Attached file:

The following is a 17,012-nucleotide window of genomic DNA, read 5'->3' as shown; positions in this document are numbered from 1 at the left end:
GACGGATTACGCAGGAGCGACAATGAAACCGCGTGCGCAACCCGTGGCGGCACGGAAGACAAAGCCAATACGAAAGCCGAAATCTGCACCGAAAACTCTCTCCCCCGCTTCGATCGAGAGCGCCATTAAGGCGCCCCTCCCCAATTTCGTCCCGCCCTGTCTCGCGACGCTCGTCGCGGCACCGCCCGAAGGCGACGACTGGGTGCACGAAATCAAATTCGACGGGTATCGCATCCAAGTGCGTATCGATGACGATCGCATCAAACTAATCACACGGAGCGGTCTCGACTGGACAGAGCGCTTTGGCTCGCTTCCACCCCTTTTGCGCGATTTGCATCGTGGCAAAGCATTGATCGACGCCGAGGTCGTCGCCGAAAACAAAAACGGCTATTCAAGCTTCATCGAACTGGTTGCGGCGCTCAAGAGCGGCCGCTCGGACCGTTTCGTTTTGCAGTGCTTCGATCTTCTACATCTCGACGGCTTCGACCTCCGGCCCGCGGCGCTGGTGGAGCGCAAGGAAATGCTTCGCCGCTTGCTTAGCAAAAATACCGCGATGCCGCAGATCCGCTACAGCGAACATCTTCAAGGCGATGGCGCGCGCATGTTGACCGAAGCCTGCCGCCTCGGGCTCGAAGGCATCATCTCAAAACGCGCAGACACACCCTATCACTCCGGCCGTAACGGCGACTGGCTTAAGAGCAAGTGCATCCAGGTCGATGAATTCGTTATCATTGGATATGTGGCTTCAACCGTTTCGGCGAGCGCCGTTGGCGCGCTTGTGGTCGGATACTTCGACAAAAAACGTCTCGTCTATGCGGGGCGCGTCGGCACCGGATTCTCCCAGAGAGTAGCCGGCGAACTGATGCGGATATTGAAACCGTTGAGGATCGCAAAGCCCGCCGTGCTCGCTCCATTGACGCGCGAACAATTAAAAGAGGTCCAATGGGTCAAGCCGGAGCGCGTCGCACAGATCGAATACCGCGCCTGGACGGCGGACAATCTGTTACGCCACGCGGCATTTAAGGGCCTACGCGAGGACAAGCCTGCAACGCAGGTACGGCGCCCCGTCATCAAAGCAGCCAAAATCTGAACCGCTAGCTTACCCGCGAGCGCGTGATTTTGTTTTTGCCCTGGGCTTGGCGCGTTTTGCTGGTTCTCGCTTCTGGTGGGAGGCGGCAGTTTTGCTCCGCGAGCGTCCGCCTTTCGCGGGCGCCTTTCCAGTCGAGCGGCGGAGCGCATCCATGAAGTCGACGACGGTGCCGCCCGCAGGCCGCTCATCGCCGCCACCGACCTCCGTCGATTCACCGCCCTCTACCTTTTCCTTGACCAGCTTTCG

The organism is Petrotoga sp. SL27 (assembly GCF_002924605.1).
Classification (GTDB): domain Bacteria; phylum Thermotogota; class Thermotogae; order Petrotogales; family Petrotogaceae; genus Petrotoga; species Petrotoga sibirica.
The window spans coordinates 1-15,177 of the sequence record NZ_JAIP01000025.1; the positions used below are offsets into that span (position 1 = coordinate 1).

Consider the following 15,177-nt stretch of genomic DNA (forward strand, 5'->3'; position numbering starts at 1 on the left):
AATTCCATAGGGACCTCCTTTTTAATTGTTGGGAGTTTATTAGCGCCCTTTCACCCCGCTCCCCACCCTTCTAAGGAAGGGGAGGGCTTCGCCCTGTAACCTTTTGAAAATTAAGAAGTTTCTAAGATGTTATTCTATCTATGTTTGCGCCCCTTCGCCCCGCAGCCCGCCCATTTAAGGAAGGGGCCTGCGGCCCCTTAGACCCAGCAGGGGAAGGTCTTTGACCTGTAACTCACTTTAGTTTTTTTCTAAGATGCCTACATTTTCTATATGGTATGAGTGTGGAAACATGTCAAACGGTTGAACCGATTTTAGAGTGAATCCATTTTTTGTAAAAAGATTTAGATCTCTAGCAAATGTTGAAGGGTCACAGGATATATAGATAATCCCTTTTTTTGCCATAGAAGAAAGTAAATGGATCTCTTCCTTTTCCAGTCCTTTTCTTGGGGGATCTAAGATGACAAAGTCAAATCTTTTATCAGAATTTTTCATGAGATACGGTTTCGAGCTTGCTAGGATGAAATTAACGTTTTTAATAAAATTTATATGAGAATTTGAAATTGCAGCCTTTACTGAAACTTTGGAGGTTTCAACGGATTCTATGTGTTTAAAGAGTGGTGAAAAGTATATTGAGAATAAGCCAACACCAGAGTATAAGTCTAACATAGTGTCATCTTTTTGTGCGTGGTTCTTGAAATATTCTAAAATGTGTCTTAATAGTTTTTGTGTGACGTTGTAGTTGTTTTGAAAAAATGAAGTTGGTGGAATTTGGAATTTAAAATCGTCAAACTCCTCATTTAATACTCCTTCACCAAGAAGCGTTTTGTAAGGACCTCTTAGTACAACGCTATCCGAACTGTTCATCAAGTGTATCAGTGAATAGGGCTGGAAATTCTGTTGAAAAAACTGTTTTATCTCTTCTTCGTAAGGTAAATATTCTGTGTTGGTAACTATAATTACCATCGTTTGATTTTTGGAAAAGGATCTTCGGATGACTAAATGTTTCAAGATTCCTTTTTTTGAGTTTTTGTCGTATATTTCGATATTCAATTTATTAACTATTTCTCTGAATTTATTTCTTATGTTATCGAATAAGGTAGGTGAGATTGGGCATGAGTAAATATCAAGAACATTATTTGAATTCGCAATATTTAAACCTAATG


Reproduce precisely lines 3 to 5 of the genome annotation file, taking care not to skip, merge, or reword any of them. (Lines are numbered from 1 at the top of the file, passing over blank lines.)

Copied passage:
The organism is Petrotoga sp. SL27 (assembly GCF_002924605.1).
Classification (GTDB): domain Bacteria; phylum Thermotogota; class Thermotogae; order Petrotogales; family Petrotogaceae; genus Petrotoga; species Petrotoga sibirica.
The window spans coordinates 1-15,177 of the sequence record NZ_JAIP01000025.1; the positions used below are offsets into that span (position 1 = coordinate 1).